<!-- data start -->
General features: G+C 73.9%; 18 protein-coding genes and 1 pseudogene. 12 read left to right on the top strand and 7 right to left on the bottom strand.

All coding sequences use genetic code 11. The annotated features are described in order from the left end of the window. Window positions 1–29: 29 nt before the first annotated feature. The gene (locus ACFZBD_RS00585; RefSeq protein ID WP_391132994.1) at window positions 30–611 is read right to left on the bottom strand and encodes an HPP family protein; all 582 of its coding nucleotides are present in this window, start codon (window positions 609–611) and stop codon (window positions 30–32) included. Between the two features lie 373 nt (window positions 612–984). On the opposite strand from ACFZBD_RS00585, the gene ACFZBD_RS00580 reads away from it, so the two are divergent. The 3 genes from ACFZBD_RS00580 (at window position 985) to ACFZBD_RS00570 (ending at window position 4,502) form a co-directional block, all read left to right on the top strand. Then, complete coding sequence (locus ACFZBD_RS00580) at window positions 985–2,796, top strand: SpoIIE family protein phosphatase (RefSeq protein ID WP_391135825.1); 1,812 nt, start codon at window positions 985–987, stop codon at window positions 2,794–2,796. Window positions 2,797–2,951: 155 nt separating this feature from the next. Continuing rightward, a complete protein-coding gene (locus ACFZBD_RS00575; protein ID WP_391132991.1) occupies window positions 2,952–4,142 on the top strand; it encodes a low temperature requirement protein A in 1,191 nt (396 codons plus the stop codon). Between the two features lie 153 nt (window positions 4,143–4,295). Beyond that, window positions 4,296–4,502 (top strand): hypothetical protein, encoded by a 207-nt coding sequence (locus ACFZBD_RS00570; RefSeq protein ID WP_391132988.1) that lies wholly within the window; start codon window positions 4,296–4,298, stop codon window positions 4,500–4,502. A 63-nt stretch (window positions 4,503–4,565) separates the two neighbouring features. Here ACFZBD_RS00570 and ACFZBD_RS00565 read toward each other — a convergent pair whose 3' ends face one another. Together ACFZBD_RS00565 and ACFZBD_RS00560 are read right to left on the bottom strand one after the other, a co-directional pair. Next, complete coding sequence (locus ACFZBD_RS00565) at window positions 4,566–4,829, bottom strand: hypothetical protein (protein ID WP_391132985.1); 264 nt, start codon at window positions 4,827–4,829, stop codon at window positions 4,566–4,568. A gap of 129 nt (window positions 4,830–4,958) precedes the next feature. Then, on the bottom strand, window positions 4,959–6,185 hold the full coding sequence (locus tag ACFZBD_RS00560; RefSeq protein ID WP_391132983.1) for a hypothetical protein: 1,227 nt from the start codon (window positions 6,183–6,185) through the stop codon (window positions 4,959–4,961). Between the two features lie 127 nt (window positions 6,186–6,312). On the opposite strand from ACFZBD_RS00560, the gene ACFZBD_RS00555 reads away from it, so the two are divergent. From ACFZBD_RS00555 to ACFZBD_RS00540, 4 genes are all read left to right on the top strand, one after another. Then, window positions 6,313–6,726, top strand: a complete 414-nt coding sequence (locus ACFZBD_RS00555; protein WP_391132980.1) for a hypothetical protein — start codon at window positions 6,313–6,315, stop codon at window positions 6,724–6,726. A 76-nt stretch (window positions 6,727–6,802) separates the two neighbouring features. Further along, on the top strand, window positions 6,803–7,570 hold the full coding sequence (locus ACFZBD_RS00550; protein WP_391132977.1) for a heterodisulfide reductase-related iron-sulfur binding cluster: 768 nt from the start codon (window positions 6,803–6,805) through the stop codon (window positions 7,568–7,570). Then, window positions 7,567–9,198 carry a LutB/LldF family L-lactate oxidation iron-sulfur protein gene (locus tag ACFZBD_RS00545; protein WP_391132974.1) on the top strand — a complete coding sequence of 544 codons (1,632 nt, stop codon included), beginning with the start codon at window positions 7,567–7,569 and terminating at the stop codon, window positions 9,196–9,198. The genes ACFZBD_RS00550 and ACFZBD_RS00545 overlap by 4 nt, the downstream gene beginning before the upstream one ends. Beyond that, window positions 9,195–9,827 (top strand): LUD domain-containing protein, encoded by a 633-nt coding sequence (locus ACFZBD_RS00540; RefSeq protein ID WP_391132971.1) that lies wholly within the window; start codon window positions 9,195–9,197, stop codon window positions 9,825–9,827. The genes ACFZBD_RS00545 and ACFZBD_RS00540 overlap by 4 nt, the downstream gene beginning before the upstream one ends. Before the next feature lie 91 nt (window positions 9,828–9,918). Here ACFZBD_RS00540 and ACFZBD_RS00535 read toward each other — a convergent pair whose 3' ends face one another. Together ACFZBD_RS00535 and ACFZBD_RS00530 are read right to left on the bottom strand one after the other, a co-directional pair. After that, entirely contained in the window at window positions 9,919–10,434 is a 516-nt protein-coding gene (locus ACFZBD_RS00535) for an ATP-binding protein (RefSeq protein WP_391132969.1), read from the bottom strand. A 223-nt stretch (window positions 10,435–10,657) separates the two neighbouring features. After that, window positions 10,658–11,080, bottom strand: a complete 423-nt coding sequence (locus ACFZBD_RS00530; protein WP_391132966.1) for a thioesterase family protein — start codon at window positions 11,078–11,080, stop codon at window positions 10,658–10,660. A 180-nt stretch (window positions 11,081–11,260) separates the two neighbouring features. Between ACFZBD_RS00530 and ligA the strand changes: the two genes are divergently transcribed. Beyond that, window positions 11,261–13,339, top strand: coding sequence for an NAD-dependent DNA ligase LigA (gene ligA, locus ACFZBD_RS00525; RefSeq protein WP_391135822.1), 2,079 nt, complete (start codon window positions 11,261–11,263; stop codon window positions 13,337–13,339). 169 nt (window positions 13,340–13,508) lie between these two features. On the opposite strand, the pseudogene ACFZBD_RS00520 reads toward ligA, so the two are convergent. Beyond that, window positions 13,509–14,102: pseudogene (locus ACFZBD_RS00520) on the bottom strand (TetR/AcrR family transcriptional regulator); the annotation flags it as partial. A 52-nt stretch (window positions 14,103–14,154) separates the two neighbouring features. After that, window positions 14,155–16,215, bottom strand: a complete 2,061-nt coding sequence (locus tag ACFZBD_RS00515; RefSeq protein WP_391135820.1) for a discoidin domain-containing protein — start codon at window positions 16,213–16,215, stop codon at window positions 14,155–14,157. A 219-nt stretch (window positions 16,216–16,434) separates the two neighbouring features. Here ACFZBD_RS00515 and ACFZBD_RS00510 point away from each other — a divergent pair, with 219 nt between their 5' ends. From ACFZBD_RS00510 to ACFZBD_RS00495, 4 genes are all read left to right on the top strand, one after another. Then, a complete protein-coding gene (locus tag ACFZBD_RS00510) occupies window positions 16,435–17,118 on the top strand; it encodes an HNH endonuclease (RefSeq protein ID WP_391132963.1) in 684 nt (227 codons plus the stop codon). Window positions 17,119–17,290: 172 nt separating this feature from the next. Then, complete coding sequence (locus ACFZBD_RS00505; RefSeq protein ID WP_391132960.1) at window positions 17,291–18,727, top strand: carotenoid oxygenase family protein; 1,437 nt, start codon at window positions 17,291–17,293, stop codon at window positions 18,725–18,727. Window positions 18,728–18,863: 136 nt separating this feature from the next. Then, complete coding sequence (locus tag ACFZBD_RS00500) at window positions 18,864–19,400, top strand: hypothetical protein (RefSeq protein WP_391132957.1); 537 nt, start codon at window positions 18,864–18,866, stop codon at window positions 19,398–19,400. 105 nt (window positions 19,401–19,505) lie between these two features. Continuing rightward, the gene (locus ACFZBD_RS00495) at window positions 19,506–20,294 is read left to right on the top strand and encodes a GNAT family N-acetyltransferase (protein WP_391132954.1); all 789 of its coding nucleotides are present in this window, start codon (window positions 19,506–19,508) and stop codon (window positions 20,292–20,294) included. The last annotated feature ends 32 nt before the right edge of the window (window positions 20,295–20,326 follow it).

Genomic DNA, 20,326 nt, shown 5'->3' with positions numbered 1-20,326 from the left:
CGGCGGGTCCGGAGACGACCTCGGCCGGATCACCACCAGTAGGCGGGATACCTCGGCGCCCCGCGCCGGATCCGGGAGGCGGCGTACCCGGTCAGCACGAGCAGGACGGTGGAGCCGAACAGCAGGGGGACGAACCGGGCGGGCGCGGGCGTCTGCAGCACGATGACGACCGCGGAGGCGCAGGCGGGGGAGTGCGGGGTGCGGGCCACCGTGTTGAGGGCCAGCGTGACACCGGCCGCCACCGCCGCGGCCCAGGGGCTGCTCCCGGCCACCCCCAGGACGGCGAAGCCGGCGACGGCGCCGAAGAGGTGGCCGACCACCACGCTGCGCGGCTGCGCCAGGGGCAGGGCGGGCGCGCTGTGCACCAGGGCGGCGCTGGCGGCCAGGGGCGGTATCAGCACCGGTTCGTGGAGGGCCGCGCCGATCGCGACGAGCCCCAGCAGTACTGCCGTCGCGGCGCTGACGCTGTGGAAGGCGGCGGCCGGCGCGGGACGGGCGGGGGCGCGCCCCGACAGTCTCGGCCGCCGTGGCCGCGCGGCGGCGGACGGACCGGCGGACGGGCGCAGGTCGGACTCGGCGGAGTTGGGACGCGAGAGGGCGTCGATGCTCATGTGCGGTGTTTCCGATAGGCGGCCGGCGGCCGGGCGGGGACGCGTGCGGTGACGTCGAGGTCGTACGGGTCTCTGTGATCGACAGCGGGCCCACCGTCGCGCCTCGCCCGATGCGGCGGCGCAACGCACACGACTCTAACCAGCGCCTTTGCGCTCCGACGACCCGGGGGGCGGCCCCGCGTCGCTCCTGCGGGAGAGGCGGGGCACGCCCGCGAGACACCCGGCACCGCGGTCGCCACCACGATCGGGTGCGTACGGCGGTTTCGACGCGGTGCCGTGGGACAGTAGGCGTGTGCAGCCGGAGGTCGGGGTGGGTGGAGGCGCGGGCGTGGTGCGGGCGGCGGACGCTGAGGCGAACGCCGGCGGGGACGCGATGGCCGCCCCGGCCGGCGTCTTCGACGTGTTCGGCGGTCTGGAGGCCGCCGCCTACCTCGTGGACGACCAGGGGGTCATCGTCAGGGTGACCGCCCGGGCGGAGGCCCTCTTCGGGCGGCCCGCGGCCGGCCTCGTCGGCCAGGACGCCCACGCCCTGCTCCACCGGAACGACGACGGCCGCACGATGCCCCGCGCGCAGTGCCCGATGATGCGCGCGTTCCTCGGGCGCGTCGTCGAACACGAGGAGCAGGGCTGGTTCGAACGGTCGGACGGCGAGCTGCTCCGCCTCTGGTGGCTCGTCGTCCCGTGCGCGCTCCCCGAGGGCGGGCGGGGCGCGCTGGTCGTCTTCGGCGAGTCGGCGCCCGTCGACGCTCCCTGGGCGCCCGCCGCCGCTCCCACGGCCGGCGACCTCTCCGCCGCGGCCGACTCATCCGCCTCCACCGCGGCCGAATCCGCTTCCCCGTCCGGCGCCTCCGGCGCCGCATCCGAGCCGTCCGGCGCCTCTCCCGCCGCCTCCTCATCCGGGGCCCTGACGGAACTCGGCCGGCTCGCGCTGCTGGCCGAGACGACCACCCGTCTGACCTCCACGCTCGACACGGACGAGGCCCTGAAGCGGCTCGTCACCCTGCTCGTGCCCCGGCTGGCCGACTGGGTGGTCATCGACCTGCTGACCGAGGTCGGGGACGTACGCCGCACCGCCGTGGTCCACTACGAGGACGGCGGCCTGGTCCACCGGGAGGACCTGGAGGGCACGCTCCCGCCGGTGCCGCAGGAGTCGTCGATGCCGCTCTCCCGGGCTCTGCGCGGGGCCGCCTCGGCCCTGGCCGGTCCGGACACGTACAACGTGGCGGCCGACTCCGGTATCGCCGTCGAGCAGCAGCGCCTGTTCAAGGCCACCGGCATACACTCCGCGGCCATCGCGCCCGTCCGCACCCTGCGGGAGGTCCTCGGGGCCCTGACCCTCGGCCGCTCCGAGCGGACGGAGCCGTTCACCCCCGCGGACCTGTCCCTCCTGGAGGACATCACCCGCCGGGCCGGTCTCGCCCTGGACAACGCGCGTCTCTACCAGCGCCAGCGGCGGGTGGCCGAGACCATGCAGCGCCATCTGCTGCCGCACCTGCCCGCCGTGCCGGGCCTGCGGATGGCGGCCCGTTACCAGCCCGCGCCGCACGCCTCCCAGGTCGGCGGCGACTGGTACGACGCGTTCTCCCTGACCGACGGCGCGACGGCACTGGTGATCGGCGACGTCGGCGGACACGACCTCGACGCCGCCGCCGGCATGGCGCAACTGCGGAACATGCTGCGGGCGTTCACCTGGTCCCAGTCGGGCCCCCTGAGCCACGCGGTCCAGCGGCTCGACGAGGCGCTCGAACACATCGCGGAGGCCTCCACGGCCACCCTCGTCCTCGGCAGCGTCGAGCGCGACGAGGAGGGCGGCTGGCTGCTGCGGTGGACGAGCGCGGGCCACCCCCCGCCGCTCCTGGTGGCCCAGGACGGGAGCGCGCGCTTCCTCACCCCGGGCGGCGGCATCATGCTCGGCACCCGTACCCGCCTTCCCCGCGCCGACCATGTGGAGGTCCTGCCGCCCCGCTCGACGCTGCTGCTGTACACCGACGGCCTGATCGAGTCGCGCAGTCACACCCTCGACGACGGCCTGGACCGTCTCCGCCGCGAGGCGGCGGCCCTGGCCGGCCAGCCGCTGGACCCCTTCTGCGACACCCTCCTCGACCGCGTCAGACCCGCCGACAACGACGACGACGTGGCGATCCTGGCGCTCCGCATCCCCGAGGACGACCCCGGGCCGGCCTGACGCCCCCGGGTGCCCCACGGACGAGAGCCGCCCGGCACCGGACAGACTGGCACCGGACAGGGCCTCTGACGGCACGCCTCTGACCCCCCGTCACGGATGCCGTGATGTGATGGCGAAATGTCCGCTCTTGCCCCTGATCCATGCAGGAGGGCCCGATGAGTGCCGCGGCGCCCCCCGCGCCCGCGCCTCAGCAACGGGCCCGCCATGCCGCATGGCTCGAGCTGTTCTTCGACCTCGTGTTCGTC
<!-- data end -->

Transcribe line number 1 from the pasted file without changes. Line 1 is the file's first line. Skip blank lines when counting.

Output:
General features: G+C 73.9%; 18 protein-coding genes and 1 pseudogene. 12 read left to right on the top strand and 7 right to left on the bottom strand.